5. Selling free information is hard, but it’s not impossible.  Here are a couple a strategies that could help:  You could try to make information that wants to be free less free (like the RIAA), or you could sell a special sort of information:  information that is more valuable when kept private than when made public (like Coke).  This second, “special” sort of information then conflates information and status.  The more status you have, the better — just like information that wants to be free.  But, also, the more status you have that other people don’t have, then even better still — unlike information that wants to be free.

Newspapers are now experimenting with both sorts of strategies:  making information less free, and making information a status symbol.

Schools and universities may be way ahead of them.

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1.  When the news media tell us stories about the world, there are good guys and bad guys.  For instance, right now in New Orleans, outgoing Mayor Ray Nagin is a bad guy.  However, it wasn’t too long ago that incoming Mayor Ray Nagin was a good guy.

2.  I study play.  And, just as there are stories in the news media about politicians, there are stories in the news media about play.  Sometimes, play is a good guy:  It enhances learning, creativity, and innovation.  Sometimes, play is a bad guy:  It’s wasteful, harmful, and disruptive.

3.  In September 2009, a PBS Frontline episode told a story about how a good guy (new technology) beat up a bad guy (poor student performance).  That story is called “How Google Saved a School,” and it’s an interesting story.  You should watch it.

In that story, at about the 4:50 mark, we learn that the assistant principal of Intermediate School 339 in the Bronx can access a student’s laptop webcam without that student’s knowledge or permission.  In the Frontline story, that new technology is a good-guy thing.  Fast-forward to February 2010, and that new technology is a bad-guy thing.

The issue came to light when the Robbins’s child was disciplined for “improper behavior in his home” and the Vice Principal used a photo taken by the webcam as evidence…The idea that a school district would not only spy on its students’ clickstreams and emails (bad enough), but also use these machines as AV bugs is purely horrifying.

Corey Doctorow

4.  Politicians and play and disruptive new technologies –- like, for instance, remotely accessed webcams — are complicated things.  They are not characters in a story.  It may please us to think and write and read about good guys and bad guys, but it doesn’t help us learn about them.  It may well be necessary to understand complicated things in complicated ways.

5.  Do stories help us understand complicated things in complicated ways?  Or do stories prevent us from understanding those things?

6.  If you ask questions like those in #5, are you always the bad guy in the story?

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Anyone remember Franz Klammer’s downhill run in the 1976 Olympics?

I do.  If you’ve never seen it, here it is

The call is by Frank Gifford and Bob Beattie.  It sounds live.  But that call, as exciting as it is, may well have been re-recorded prior to its broadcast by ABC.  Klammer’s run was so surprising, so dramatic, that Gifford and Beattie had earlier called Switzerland’s Bernard Russi the winner and were unprepared to give Klammer’s run its rightful due.  At the time, of course, no one knew that, because whatever ABC gave us was what we got.  Live or taped.  True or false.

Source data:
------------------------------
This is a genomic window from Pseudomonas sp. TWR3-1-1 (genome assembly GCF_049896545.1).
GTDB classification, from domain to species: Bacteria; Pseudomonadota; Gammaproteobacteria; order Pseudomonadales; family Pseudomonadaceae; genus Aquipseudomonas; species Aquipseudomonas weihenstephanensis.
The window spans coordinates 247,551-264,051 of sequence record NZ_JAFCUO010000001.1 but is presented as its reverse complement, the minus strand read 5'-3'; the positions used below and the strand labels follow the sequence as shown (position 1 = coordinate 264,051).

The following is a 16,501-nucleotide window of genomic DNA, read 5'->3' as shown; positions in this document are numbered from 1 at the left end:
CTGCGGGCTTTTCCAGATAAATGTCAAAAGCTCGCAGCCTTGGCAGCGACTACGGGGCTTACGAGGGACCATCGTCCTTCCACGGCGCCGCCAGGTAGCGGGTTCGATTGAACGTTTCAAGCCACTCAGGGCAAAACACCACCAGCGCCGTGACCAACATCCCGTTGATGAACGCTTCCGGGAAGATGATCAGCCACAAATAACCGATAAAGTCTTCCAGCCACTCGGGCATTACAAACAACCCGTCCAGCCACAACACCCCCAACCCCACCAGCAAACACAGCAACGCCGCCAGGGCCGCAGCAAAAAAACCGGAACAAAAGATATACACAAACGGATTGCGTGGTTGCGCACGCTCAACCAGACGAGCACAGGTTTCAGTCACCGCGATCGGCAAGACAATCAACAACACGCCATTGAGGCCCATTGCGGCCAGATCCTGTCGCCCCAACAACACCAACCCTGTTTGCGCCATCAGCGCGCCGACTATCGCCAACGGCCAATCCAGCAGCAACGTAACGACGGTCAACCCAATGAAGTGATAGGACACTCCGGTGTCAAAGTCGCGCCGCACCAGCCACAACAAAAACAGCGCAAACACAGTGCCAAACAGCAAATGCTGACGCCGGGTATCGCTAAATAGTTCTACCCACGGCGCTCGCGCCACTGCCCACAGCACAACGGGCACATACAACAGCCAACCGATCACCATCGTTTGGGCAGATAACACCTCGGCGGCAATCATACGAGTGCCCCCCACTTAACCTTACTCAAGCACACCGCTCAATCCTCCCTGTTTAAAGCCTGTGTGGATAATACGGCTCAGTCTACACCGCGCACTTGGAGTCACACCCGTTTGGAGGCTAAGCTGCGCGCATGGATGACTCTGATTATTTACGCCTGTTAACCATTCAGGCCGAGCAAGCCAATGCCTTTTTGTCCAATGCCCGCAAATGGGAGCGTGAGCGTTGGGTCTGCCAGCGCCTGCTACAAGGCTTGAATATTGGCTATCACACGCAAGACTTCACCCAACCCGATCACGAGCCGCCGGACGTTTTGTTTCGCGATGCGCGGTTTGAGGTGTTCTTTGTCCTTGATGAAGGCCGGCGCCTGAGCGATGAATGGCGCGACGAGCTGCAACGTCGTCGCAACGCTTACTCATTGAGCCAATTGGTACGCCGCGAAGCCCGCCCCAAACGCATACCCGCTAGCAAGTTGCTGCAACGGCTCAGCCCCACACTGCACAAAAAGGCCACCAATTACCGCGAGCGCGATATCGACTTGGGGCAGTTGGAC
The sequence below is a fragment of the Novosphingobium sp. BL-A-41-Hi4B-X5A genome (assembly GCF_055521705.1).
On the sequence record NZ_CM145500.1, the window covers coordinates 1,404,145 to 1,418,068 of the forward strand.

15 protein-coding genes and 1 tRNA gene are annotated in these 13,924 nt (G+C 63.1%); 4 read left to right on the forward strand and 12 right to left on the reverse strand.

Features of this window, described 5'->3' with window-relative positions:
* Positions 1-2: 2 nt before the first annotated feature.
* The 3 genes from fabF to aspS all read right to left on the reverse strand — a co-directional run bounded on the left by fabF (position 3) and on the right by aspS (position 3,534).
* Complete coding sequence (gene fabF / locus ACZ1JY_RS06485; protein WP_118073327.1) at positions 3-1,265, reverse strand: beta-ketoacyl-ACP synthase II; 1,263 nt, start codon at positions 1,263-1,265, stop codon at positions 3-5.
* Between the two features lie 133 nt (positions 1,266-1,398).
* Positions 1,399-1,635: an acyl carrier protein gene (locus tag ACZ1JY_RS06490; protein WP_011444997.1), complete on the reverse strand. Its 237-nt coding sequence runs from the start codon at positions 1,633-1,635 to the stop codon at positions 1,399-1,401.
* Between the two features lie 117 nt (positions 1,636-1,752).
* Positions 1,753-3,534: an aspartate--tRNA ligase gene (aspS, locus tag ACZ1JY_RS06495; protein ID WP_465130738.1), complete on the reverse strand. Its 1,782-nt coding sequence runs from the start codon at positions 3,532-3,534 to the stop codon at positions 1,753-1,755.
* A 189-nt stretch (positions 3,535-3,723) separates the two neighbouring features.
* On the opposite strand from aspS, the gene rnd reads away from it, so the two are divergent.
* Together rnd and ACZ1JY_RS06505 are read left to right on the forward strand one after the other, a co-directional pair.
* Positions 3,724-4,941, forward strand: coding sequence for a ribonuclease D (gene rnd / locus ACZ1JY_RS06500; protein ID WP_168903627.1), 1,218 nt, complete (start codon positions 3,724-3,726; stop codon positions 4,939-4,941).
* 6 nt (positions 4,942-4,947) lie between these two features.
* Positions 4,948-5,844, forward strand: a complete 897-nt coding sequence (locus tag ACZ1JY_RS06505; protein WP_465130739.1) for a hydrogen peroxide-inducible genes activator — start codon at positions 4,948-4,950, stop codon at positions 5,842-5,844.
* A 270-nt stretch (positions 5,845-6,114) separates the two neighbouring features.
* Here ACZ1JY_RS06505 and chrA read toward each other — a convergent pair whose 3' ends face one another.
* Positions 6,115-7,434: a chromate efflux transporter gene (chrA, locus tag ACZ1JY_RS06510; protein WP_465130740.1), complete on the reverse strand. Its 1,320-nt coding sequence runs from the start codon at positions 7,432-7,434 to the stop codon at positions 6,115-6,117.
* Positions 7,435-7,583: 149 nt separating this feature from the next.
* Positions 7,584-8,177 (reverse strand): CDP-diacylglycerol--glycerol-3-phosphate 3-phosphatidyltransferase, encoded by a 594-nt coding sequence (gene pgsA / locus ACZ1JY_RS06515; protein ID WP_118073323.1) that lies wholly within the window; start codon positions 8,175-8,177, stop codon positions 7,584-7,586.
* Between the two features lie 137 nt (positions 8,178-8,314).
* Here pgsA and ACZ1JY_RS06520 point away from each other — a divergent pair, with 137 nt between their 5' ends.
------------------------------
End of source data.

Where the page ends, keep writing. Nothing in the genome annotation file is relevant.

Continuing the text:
It’s Lundi Gras in New Orleans, 2010.  No Loyola classes today or tomorrow.

Rather than braving the cold to see yet another of the 50+ parades and celebrations rolling through the city during Mardi Gras, I’m looking forward to watching the men’s downhill at the Vancouver Olympics. With only a single terrifying two-minute run down Whistler mountain to determine the winner, the men’s downhill is very often the most immediate, visceral, and exciting event of the Winter Olympics.  It’s the winter equivalent of the Summer Olympic’s 100-meter dash.  Both signature events rightfully lay claim to crowning the world’s fastest human, on the track or in the snow.

Starting time: 10:30am PST.   I’ve got the live interval times and updated standings ready to go on the Vancouver Olympics website.

But there’s no broadcast of the men’s downhill on NBC.

NBC is showing qualifying runs of the men’s snowboard cross, a new Olympic event.  There’s no mention of the men’s downhill in the NBC coverage.  No update.  No video.  No broadcast.

There is nothing.

NBC is taping and saving their coverage of the men’s downhill for tonight’s prime-time broadcast.

But it’s not 1976.  And NBC isn’t the only game in town. It’s not yet prime-time, and I know who won the downhill.  Twitter tells meFacebook tells me.

I know Didier Defago’s interval times.  I know Bode Miller of the USA took the bronze medal, and I know Miller was ahead of Defago’s time until he hit the very bottom of the course.

What happened?

Will I watch NBC’s prime-time coverage tonight to find out?  Probably.

Will I resent not being able to watch the men’s downhill live?  Definitely.

What I expect to see tonight is a carefully crafted package of the men’s downhill run, spliced and splattered with commercials and self-serving promotions of NBC’s coverage.  I expect to see a story.  I want to see an event.